I am given a point C and a ray r starting there. I know the coordinates (xc, yc) of the point C and the angle theta the ray r forms with the horizontal, theta in (-pi, pi]. I am also given another point P of which I know the coordinates (xp, yp): how do I calculate the angle alpha that the segment CP forms with the ray r, alpha in (-pi, pi]?

Some examples follow: example 1 example 2 example 3

I can use the the atan2 function.

  • 1
    \$\begingroup\$ This quedtion would probably better housed in the mathematics-SE? \$\endgroup\$
    – JFBM
    Aug 20, 2014 at 18:41
  • \$\begingroup\$ "I can use the atan2 function" OK, so, what's the problem then? \$\endgroup\$
    – Anko
    Aug 20, 2014 at 19:34

2 Answers 2


No conditions, you don't need normalised vectors, a single trig function:

Vector2 pc = p - c;
float crossp = pc.x * ray.direction.y - pc.y * ray.direction.x;
float dotp = pc.x * ray.direction.x + pc.y * ray.direction.y;
return Math.atan2(crossp, dotp);

Here is the explanation. A fast summary:

  • Cross product between two vectors is the same as sin(theta) * len(v1) * len(v2)
  • Dot product between two vectors is the same as cos(theta) * len(v1) * len(v2)
  • Since atan2 requires two variables (the y and the x component), it already outputs detailed info (an angle on the ]-pi, +pi] range, so it gives sense of direction too)
  • atan2(y, x) is simply atan(y / x), if you put the entire formula, atan((sin * len1 * len2) / (cos * len1 * len2)) you see that len1 and len2 cancel themselves, so we're just with atan(sin / cos). Since sin represents the vertical component of a triangle and cos represents the horizontal component of a triangle, everything goes well, no need to take a single sqrt and no need to use conditionals to change the range.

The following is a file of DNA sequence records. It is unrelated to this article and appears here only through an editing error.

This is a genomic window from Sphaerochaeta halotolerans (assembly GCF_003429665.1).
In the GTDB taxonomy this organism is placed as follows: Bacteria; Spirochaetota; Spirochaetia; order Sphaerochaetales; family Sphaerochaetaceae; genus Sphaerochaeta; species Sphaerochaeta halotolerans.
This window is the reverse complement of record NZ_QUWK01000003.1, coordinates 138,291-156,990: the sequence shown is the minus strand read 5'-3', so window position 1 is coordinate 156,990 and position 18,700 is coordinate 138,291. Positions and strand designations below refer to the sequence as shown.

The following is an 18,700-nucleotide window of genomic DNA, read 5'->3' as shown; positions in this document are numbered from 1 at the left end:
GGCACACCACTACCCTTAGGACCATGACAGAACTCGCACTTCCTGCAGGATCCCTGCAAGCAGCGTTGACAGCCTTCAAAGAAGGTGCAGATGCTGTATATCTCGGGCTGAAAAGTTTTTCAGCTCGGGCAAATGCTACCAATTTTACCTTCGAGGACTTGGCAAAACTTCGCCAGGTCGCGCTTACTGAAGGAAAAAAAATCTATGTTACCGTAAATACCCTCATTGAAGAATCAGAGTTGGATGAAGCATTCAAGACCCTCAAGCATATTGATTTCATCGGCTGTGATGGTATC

We find the vector from c to p (p - c), and compute its angle with the x-axis. Then we subtract, and put it into the right range.

theta2 = atan2(p_x - c_x, p_y - c_y)
alpha = theta2-theta
if (alpha > pi) alpha -= 2pi
if (alpha <= -pi) alpha += 2pi

This assumes that theta is in the range (-pi, pi], and atan2 gives its result in the range (-pi, pi] as well. Otherwise you can just make those while loops.

Note this is a signed angle, not an absolute one.

  • \$\begingroup\$ I took some time to experiment. According to The correct formula appears to be as follows: theta2 = atan2(p_y - c_y, p_x - c_x) and not theta2 = atan2(p_x - c_x, p_y - c_y) \$\endgroup\$
    – kr1zz
    Sep 4, 2014 at 9:08
  • \$\begingroup\$ Ah, there are differing conventions on the order of the arguments to atan2, as it is effectively arctan(y/x) with division by zero handled properly, but is it atan2(x,y) or atan2(y,x)? Different libraries make different choices. \$\endgroup\$
    – user41442
    Sep 5, 2014 at 0:14

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